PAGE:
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Are our children sitting for too long during schooldays?

Since the outbreak of Covid-19, concern has been expressed in various countries regarding the increased sedentary behaviours of children.  Too little time is spent being physically active and high levels of sedentary behaviour, especially screen time, are associated with poor health and academic performances for school-aged children.

An international report with recommendations designed to counteract this has been released by the Sedentary Behavior Research Network (SBRN), in partnership with the University of Prince Edward Island and the CHEO Research Institute.

The recommendations

A ‘healthy’ school day includes:

  • Breaking up periods of extended sedentary behaviour with both scheduled and unscheduled movement breaks
    • at least once every 30 minutes for ages 5 to 11 years
    • at least once every hour for ages 12 to 18 years
    • consider a variety of intensities and durations (e.g., standing, stretching breaks, moving to another classroom, active lessons, active breaks).
  • Incorporating different types of movement (e.g., light activities that require movement of any body parts, and moderate to vigorous activities that require greater physical effort) into homework whenever possible, and limiting sedentary homework to no more than 10 minutes per day, per grade level. For example, in Canada this means typically no more than 10 minutes per day in grade 1, or 60 minutes per day in grade 6.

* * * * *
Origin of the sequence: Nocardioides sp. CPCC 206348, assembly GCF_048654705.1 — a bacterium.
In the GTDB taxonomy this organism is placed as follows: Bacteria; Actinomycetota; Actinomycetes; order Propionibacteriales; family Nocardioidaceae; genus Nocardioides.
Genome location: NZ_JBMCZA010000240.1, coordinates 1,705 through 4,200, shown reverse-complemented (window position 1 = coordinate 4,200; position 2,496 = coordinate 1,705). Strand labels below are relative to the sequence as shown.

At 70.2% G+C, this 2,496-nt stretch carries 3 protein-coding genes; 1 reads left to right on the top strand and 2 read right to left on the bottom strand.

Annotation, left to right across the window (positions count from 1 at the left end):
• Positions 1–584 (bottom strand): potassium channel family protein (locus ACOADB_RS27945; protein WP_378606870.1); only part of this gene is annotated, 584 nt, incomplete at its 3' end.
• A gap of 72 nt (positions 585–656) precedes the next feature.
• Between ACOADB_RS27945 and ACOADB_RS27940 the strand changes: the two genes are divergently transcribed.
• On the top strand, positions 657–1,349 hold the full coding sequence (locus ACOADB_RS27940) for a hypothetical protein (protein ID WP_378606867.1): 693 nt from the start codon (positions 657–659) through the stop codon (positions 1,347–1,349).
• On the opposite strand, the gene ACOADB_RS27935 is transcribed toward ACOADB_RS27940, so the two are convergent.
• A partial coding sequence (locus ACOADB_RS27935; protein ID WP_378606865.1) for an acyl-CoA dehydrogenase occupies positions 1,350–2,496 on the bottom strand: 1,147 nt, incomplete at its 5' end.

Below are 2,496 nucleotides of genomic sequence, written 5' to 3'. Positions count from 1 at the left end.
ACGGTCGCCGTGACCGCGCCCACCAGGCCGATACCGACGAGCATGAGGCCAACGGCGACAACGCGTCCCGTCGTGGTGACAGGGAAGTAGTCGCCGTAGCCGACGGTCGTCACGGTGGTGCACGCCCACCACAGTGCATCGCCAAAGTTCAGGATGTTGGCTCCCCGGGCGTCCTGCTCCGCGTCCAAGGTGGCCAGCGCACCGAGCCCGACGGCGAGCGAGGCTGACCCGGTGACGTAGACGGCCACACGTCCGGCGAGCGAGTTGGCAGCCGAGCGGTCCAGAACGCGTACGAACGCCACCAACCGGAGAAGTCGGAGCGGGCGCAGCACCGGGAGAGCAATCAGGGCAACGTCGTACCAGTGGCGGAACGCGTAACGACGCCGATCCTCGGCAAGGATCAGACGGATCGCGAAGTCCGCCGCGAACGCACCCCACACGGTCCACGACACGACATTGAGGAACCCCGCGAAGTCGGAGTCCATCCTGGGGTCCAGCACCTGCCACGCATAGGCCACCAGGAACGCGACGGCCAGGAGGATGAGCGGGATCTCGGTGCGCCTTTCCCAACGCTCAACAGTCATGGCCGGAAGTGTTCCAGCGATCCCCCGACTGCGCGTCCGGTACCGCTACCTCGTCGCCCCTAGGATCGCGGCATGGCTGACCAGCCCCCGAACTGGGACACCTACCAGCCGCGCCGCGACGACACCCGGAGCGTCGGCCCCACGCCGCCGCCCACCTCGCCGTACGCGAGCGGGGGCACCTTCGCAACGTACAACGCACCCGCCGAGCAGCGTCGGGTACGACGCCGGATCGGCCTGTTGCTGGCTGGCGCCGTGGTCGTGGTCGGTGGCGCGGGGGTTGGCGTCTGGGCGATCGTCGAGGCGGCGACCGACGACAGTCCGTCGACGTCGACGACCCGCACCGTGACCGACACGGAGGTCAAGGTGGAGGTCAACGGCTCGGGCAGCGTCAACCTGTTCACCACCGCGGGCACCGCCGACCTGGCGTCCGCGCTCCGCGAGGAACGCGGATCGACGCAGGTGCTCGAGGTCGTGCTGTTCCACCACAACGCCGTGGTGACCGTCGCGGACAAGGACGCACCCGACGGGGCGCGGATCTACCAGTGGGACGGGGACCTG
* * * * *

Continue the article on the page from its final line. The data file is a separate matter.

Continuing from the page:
• Regardless of the location, school-related screen time should be meaningful, mentally or physically active, and serve a specific pedagogical purpose that enhances learning compared to alternative methods. When school-related screen time is warranted,
    • limit time on devices, especially for students 5 to 11 years of age;
    • take a device break at least once every 30 minutes;
    • discourage media-multitasking in the classroom and while doing homework;
    • avoid screen-based homework within an hour of bedtime.
  • Replacing sedentary learning activities with movement-based learning activities (including standing) and replacing screen-based learning activities with non-screen-based learning activities (e.g., outdoor lessons) can further support students’ health and wellbeing.

Common sense tells us that these are valid suggestions. It will be interesting to see how educators, families and other caregivers respond.

 

 

 

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